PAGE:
I would also vote in favor of “not a good idea”

Most folks here know that we’re currently farming for a living, but I used to be a mortgage lender (yes, I worked for the Evil Financial Empire back in the day). So this kind of question came up for us all the time. Here’s why I think this is a poor idea, and what you can do instead:

First, if the sole goal of your getting the credit card is to bump your credit score, it’s not quite that simple. The credit score is a compilation of many different aspects of your borrowing history over time, and simply getting one card won’t change it much, particularly while the card is still relatively new. The kinds of changes which bump folks from one “loan package” bracket to another are large enough that any one card won’t make the difference. I’d be more interested in what your current score was, and what sorts of financial events or borrowing history created the score. You didn’t mention if you had already checked your credit score, and if so, what it was. I haven’t done mortgage lending for awhile (I was most involved in the industry prior to 2005), but we’d roughly rank credit scores as follows:
-above 750 and the rest of the loan package looks good, give them the best loan package we had
-between 600-650 but the rest of the loan package looks good, give them near the best
-between 600-650 and the rest of the loan package is iffy, give them a higher interest rate
-less than 600, that loan package had better be stellar to get any loan at all. Here is where the reasons behind a credit score would start to matter. If it was a single catastrophic event, like a medical bankruptcy (ie, they went into the red because of medical issues), and that event is over and done with and they’re clawing their way back out, that was handled one way. But if the credit score shows a lifelong history of poor spending decisions and spending habits, they were given the “clean up your financial health” speech and sent on their way. So getting a credit card would only be a drop in the bucket for how we ranked that score.

Secondly, the MUCH bigger issue for us was the debt to income ratio. That ratio actually had two separate but related calculations. First, we looked at just the proposed mortgage payment, compared to total income. We wanted to see that mortgage payment less than 28% of the total income. So for instance, if your monthly income was $5000, your mortgage payment needed to be less than $1400. The higher that ratio went, the higher the interest rate went. Secondly, we also looked at ALL debt, compared to total income. Here again is where having a payment (or even a potential payment) on a credit card could sink you. We wanted to see a ratio of all debt (mortgage + any debt bills of any kind) well under 50% of the total income. So in our $5000/month example above, with a mortgage payment of $1400, you could only have another $1100 in debt. And here’s the kicker. Many lenders do not look at what your credit card payment CURRENTLY is. They look at what your credit card payment COULD be, if you maxed out the borrowed credit. This is why paying down the card every month won’t help you. We would look at what your total balance could be on that card, figure what the total payment could be, and use THAT figure to calculate your total possible debt payment. The bigger the card, the bigger that payment, regardless of whether you actually paid it off every month. Why? Because banks know that Mr. Murphy is alive and well, and that even when folks intend to pay off the balance every month, it’s all too easy to have something come along to trip up that good intention and result in a balance on that card. So, getting a card with the intention of paying it down every month won’t help you at all, and could be the difference between a good loan package and a poor one.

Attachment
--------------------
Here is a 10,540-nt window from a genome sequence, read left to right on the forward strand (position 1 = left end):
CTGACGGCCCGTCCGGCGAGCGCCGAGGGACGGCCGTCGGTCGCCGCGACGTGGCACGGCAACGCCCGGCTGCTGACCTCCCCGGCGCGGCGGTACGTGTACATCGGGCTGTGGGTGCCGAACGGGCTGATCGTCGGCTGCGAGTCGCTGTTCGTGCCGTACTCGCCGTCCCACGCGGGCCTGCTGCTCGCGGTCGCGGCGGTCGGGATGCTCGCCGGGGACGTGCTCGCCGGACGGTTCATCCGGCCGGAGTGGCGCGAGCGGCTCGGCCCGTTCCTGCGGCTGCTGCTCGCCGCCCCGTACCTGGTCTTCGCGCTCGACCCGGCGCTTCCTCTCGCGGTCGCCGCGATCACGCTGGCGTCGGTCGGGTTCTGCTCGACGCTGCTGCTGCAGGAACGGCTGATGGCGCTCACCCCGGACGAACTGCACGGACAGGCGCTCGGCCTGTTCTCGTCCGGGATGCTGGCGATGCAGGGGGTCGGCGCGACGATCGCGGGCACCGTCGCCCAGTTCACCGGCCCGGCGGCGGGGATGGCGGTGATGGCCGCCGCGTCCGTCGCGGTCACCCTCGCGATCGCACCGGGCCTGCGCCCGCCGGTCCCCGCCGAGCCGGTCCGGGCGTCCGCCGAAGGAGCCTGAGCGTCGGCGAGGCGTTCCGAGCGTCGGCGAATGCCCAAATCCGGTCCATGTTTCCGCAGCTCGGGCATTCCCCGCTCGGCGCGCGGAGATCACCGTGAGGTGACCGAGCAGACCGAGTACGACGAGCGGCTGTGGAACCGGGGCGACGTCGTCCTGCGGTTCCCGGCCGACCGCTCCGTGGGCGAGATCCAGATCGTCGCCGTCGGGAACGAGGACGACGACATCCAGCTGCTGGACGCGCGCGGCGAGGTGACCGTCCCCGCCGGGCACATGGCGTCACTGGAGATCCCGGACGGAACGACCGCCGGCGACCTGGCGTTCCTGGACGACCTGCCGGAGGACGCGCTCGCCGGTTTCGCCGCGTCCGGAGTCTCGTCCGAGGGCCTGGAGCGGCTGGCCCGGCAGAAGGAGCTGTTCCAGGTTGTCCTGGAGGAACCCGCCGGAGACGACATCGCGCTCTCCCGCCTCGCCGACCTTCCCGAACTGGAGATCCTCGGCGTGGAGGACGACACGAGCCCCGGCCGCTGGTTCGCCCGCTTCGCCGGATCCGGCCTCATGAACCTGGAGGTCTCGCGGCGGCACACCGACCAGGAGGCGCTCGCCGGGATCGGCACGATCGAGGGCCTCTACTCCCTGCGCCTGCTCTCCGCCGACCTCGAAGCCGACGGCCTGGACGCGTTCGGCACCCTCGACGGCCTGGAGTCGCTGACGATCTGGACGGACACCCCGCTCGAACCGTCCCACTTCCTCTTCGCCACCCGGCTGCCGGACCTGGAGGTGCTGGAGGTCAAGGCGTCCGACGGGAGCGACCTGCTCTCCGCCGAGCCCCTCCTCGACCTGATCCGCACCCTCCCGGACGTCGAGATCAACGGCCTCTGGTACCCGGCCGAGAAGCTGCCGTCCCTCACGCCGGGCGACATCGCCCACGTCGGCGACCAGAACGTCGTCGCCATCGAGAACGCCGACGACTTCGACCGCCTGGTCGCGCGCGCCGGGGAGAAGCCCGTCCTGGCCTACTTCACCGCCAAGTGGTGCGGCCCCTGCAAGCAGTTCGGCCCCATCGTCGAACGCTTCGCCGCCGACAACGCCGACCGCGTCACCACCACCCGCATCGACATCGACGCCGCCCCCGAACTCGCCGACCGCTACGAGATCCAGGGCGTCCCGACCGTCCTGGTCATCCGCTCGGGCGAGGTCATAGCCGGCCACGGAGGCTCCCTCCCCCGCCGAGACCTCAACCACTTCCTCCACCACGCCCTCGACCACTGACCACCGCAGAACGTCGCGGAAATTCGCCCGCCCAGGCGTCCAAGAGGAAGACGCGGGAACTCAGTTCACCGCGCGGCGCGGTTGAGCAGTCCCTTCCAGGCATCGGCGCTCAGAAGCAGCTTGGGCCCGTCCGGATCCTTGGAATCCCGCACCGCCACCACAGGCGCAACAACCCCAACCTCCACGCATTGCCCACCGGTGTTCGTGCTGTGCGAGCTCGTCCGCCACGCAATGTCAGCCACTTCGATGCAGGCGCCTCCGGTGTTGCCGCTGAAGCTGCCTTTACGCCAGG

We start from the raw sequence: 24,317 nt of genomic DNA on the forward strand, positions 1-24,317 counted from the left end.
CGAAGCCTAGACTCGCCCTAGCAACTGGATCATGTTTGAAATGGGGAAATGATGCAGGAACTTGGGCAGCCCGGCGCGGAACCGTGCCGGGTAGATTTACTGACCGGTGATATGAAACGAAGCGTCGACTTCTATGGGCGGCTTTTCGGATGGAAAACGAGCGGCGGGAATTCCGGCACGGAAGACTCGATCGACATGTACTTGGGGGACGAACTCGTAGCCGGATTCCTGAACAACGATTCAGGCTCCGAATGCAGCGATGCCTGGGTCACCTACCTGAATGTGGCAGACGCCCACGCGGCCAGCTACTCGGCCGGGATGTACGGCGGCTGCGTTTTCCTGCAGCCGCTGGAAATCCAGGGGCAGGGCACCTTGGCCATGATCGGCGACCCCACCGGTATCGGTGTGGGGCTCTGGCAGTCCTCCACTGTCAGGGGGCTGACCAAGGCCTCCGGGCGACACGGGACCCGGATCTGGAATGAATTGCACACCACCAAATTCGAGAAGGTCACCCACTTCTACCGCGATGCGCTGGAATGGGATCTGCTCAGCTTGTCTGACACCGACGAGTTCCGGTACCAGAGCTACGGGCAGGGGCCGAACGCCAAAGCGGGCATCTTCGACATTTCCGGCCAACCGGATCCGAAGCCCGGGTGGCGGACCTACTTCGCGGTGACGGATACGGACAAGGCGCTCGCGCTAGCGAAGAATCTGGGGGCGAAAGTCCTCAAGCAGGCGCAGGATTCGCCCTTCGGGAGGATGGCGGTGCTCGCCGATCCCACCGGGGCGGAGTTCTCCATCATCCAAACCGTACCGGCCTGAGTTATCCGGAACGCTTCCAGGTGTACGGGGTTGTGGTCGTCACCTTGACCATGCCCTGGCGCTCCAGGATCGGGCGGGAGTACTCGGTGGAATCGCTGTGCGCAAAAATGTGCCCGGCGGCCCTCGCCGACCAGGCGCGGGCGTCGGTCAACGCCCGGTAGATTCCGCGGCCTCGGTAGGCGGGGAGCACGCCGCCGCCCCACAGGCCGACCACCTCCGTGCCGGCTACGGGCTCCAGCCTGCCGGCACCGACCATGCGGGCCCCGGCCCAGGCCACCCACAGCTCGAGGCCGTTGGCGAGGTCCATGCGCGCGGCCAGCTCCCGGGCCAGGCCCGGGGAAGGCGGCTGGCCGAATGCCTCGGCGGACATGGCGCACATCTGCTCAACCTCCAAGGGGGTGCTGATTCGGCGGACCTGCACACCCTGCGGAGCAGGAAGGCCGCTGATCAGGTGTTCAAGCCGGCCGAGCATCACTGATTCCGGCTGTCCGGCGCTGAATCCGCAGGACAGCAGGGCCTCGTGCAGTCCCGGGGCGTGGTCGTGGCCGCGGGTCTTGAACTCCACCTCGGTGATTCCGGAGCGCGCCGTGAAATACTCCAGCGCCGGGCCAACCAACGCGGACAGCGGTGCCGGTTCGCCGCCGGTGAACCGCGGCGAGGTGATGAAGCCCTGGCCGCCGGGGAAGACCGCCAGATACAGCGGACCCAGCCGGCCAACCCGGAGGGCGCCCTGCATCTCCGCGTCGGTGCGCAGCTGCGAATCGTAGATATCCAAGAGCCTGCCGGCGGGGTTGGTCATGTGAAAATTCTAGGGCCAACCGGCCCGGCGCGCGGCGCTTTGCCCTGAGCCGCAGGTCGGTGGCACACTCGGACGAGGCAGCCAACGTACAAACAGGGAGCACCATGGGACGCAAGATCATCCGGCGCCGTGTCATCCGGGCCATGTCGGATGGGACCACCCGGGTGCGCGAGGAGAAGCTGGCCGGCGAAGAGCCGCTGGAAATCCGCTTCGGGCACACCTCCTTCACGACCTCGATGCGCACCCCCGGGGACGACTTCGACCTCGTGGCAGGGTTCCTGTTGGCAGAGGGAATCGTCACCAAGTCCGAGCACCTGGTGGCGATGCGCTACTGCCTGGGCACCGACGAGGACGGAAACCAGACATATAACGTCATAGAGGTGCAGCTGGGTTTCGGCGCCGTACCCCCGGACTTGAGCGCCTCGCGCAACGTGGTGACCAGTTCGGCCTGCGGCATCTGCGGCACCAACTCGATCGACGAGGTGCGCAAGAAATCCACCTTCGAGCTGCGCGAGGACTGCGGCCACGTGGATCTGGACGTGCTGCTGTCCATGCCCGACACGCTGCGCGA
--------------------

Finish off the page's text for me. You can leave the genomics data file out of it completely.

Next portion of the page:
Finally, I’d emphasize that ALL of us here had good intentions when we got our various credit cards. Yet here we are, because life happens and credit cards get away from us. They’re wily little creatures, very slippery, and they have a life of their own. You’re in a very large group of “good-intentions” folks when you say you’ll pay down the card balance every month. Real world records would indicate that a very large percentage of that well-intentioned group can’t or don’t live up to that promise. At which point the credit card shows itself for what it is, not a tool for your benefit, but a snake in your hand that is looking for ways to bite you. Let credit card payback statistics demonstrate to you that many folks start off with good intentions, but can’t maintain them. Don’t repeat their mistake.

If I were still a mortgage lender, and you came to me and said you wanted to strengthen your position to get a really good loan package at some point in the future, here’s the advice I’d give:
– pay off that $20K debt, as fast as you can
– having zero in savings will SINK any loan application you try to turn in. That single factor right there is the biggest red flag I see. Even if you came to me with a great loan package and a great credit score, that zero in savings would force me to shove your application into the higher risk category. No savings = no safety net, so anything unexpected MUST become a debt because you didn’t have the resources to pay for it from savings. Start padding that savings account as much as you can, in tandem with paying down the debt.

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